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Legislators hear local leaders goals for 2008
In addition to money, changes in policy, legislation sought
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The wait was long, as were some of the lists of things wanted.

No, it wasn't a visit with Santa, but rather the members of the Hall County delegation to the Georgia General Assembly. The day of meetings took place at Lanier Technical College, where county and municipal agencies, school systems and other public entities came bearing memos, illustrations and even a few gifts.

Each group had between 10 and 20 minutes to make its case. Many took more than their allotted time, resulting in a wait of an hour or more for those appearing before the legislators.

Gainesville school board member Frank Harben objected to the legislators giving the school board only 10 minutes to talk about education issues, trimmed down from 30 minutes in the past.

"I don't think we can have a bona fide conversation about education in 10 minutes," he said during a school board meeting Thursday afternoon.

Board member David Syfan said there's a "bright side" to the short discussion. "In 10 minutes, we can't make them too mad at us," he said.

Harben chuckled, then said, "You might be surprised."

Friday's requests varied. Some wanted changes in state policies, others needed the state resource that is often scarce: money.

"We represent this county and we hear from those we serve," said State Sen. Lee Hawkins, R-Gainesville. "It's a long day, but it's a day well spent."

The dean of the delegation, Rep. James Mills, R-Chestnut Mountain, said the visits are often a communications channel. "It's not always about money," Mills said. "It's often about keeping the lines open between the legislative delegation and the organizations who meet with us."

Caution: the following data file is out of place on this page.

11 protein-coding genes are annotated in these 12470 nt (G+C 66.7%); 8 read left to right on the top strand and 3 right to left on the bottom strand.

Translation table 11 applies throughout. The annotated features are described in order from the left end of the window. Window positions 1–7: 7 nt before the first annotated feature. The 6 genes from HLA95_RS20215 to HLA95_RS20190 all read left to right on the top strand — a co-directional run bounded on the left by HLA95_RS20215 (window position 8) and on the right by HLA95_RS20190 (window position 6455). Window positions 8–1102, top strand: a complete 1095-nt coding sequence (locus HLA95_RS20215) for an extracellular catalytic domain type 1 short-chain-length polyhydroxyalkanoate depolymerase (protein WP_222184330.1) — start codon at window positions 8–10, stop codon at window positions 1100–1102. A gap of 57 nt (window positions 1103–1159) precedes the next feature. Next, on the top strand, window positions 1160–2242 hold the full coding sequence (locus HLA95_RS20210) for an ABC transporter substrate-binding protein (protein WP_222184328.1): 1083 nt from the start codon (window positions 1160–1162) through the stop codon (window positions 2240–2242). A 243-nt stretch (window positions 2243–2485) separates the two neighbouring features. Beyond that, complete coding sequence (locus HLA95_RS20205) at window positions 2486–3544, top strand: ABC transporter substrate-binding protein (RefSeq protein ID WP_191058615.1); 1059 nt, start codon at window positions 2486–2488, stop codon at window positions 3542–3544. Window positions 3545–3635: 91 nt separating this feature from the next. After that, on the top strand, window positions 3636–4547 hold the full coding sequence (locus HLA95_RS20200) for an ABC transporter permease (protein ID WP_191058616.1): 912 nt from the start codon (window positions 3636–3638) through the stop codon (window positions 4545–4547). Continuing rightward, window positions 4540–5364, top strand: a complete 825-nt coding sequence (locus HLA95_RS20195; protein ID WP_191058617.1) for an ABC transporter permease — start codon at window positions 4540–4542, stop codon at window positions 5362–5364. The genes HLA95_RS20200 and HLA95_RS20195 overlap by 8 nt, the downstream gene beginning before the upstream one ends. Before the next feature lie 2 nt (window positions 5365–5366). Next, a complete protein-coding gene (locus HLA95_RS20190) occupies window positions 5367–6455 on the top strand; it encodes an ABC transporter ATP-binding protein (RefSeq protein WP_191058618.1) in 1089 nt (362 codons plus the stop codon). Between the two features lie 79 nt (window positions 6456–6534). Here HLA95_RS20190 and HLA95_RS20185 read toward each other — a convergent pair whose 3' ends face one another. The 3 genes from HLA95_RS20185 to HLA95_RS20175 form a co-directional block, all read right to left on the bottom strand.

Hall County School Superintendent Will Schofield said his top request is for state officials to give systems more flexibility with less bureaucracy. "We are getting mixed messages and unfunded mandates from Washington and Atlanta," Schofield said. "Many times they run in opposition to each other. What we need is the opportunity to work a local plan and do what's right for our boys and girls."
State Rep. Carl Rogers, R-Gainesville, said the one day of meetings eliminates 25 individual meetings.
He said his local legislative priorities involve economic development.

"I've got some idea I'm working on that would help economic growth in this area," said Rogers, who did not elaborate on his plan.

For the agencies who need money, the answer is most often a maybe.

"The wish list is always a lot longer than the money supply," said State Rep. Tommy Benton, R-Jefferson. "You always want to put your district first, but you have to look at the whole mixture of the state's needs."

While some coming looking for fiscal assistance, others come to express their view on issues such as water, transportation and taxation. Delegations from both the Gainesville city government and school systems expressed concerns about the plan by House Speaker Glenn Richardson to replace ad valorem taxes with an additional levy of sales taxes on goods and services.

But members make it clear that they want the state to do what it can to help local agencies.
"This puts programs in perspective," said Rep. Doug Collins, R-Gainesville. "Some of the needs of money are there and those who appeared before us wouldn't be doing their job if they didn't expressed those needs."

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